With just a click of a button, you can have productive discussions with over ten different people, all in different time zones. Companies like Facebook, Salesforce, Uber, Alibaba, and Airbnb have thousands of employees worldwide, most of whom will most likely never meet!
COVID-19 has accelerated the trend away from traditional office work in general, to the point where even companies that do not maintain full-time remote work policies after the pandemic ends are unlikely to revert to their pre-COVID-19 work arrangements. It is not a far-fetched idea that some companies have resorted to full remote working arrangements for the foreseeable future.
Some scholars predict that, in the long run, workers, especially in the tech industry, continue working from home at least 20% of the time.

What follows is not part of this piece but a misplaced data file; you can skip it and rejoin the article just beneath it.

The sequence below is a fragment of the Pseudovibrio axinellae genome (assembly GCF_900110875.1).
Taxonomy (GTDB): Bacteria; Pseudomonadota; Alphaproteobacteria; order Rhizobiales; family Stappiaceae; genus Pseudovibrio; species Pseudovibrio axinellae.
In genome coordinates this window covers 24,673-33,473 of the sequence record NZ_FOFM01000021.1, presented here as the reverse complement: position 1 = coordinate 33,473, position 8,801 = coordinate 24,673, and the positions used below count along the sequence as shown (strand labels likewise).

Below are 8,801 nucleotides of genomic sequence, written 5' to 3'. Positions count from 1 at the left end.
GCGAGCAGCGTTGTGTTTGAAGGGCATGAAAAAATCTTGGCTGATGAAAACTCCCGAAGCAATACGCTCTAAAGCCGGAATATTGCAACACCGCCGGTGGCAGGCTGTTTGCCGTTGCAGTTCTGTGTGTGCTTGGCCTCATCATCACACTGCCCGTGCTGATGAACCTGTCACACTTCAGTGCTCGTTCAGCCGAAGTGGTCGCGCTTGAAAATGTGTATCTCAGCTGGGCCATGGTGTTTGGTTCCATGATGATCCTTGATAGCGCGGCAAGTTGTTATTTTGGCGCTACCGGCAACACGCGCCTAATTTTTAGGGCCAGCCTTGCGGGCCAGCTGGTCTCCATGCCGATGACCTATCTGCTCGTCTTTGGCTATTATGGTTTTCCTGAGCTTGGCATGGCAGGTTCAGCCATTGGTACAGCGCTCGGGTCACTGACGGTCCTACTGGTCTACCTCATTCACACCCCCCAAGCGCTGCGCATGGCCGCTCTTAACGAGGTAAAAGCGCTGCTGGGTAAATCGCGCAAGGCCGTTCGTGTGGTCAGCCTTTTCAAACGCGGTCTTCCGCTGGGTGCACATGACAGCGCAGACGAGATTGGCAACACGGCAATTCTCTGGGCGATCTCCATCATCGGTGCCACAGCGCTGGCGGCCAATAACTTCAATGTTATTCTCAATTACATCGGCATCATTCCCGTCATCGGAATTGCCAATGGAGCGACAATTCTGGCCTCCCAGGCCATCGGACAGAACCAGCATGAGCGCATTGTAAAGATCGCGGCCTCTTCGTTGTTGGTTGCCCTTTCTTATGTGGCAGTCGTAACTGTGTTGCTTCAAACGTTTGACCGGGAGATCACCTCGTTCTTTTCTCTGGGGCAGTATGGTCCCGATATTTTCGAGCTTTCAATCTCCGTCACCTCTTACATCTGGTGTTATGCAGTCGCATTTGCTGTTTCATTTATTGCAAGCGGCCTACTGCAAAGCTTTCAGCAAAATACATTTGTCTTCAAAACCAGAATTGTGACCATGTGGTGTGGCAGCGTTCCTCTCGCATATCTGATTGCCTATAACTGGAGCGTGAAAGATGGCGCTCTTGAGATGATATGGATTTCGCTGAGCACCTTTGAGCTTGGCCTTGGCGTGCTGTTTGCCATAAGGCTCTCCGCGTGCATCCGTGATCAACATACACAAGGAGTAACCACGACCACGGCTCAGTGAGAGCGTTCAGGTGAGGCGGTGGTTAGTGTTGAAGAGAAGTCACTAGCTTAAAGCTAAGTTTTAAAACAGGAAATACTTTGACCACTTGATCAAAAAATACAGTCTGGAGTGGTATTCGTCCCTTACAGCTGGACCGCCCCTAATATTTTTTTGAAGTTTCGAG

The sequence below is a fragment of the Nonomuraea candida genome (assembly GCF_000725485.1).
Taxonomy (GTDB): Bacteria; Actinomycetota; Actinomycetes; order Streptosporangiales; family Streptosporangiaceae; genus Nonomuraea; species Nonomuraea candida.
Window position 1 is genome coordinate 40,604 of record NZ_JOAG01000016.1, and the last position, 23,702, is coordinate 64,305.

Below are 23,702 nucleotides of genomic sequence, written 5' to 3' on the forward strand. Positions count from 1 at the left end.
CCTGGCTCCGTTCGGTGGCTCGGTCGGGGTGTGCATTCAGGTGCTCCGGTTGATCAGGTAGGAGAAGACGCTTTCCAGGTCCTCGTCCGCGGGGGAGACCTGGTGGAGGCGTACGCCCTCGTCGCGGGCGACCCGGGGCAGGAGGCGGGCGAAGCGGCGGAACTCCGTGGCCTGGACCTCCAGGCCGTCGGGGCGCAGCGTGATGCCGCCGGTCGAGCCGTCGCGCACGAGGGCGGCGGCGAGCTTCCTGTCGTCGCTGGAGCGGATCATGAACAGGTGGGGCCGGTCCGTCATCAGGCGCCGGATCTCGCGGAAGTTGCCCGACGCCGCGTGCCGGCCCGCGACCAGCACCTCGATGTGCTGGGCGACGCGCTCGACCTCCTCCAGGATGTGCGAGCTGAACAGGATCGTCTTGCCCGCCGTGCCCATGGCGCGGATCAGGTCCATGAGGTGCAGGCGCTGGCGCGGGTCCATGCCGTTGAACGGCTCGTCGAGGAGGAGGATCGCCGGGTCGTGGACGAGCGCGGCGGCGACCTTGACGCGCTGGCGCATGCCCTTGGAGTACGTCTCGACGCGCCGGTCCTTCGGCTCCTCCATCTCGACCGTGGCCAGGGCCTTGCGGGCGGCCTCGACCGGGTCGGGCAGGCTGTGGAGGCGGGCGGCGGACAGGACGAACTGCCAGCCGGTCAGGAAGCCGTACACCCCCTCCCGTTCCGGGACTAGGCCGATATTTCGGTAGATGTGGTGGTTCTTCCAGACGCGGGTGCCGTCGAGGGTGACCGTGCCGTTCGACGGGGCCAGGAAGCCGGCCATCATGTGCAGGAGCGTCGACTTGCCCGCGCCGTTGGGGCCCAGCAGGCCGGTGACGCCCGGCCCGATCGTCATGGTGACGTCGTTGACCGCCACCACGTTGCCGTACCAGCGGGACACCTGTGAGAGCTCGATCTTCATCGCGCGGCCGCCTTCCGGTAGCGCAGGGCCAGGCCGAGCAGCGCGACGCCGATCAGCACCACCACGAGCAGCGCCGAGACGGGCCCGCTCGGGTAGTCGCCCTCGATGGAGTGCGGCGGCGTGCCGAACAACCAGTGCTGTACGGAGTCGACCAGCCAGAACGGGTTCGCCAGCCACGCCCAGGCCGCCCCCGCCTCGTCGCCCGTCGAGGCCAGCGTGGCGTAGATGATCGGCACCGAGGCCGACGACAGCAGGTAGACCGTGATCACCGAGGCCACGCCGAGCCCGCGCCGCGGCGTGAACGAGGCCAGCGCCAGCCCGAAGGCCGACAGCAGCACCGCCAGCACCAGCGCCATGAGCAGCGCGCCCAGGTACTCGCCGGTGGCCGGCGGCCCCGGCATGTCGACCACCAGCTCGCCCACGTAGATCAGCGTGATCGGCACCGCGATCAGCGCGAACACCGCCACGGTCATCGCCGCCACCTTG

Whether your company has resorted to a full or part remote working arrangement, chances are contact has reduced significantly. So what effect does this have on your team?
Aetna International surveyed employees on corporate wellness in 2020. According to the findings of this poll, 74 per cent of all workers said their mental health was harming their productivity.
84 per cent said their mental health was more important to them at the time of the survey than it was the year before. The drastic shift to remote working has negatively affected mental health- an assertion many of us can relate with.